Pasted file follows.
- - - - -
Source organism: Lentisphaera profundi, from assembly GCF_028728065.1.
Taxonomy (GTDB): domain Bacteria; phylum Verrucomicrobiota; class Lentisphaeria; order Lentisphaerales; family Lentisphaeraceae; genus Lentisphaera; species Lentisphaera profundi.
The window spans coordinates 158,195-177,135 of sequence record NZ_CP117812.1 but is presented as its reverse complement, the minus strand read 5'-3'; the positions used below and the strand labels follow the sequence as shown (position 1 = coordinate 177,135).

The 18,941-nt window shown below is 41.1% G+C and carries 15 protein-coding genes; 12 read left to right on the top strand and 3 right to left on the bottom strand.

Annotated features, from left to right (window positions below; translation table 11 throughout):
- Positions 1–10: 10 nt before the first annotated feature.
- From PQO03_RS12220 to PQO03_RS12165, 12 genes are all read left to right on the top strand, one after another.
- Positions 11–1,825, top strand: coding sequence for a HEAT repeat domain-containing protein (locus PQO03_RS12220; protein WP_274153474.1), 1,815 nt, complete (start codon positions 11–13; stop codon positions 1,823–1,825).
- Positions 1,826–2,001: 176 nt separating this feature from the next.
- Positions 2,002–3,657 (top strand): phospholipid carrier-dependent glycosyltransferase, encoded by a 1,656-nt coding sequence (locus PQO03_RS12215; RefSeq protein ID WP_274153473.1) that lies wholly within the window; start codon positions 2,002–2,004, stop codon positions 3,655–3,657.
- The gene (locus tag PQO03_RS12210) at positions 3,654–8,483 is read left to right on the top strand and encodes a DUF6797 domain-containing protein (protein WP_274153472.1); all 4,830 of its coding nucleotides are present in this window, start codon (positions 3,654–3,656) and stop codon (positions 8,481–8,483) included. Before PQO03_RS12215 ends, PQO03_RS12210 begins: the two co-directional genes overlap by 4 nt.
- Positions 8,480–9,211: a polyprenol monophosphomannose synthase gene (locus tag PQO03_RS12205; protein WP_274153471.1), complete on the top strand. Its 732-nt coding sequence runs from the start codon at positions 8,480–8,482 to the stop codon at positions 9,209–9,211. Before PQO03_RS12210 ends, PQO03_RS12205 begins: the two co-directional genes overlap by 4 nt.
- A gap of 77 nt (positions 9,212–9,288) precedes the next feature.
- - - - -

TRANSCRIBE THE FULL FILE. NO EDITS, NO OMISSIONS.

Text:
Source organism: Lentisphaera profundi, from assembly GCF_028728065.1.
Taxonomy (GTDB): domain Bacteria; phylum Verrucomicrobiota; class Lentisphaeria; order Lentisphaerales; family Lentisphaeraceae; genus Lentisphaera; species Lentisphaera profundi.
The window spans coordinates 158,195-177,135 of sequence record NZ_CP117812.1 but is presented as its reverse complement, the minus strand read 5'-3'; the positions used below and the strand labels follow the sequence as shown (position 1 = coordinate 177,135).

The 18,941-nt window shown below is 41.1% G+C and carries 15 protein-coding genes; 12 read left to right on the top strand and 3 right to left on the bottom strand.

Annotated features, from left to right (window positions below; translation table 11 throughout):
- Positions 1–10: 10 nt before the first annotated feature.
- From PQO03_RS12220 to PQO03_RS12165, 12 genes are all read left to right on the top strand, one after another.
- Positions 11–1,825, top strand: coding sequence for a HEAT repeat domain-containing protein (locus PQO03_RS12220; protein WP_274153474.1), 1,815 nt, complete (start codon positions 11–13; stop codon positions 1,823–1,825).
- Positions 1,826–2,001: 176 nt separating this feature from the next.
- Positions 2,002–3,657 (top strand): phospholipid carrier-dependent glycosyltransferase, encoded by a 1,656-nt coding sequence (locus PQO03_RS12215; RefSeq protein ID WP_274153473.1) that lies wholly within the window; start codon positions 2,002–2,004, stop codon positions 3,655–3,657.
- The gene (locus tag PQO03_RS12210) at positions 3,654–8,483 is read left to right on the top strand and encodes a DUF6797 domain-containing protein (protein WP_274153472.1); all 4,830 of its coding nucleotides are present in this window, start codon (positions 3,654–3,656) and stop codon (positions 8,481–8,483) included. Before PQO03_RS12215 ends, PQO03_RS12210 begins: the two co-directional genes overlap by 4 nt.
- Positions 8,480–9,211: a polyprenol monophosphomannose synthase gene (locus tag PQO03_RS12205; protein WP_274153471.1), complete on the top strand. Its 732-nt coding sequence runs from the start codon at positions 8,480–8,482 to the stop codon at positions 9,209–9,211. Before PQO03_RS12210 ends, PQO03_RS12205 begins: the two co-directional genes overlap by 4 nt.
- A gap of 77 nt (positions 9,212–9,288) precedes the next feature.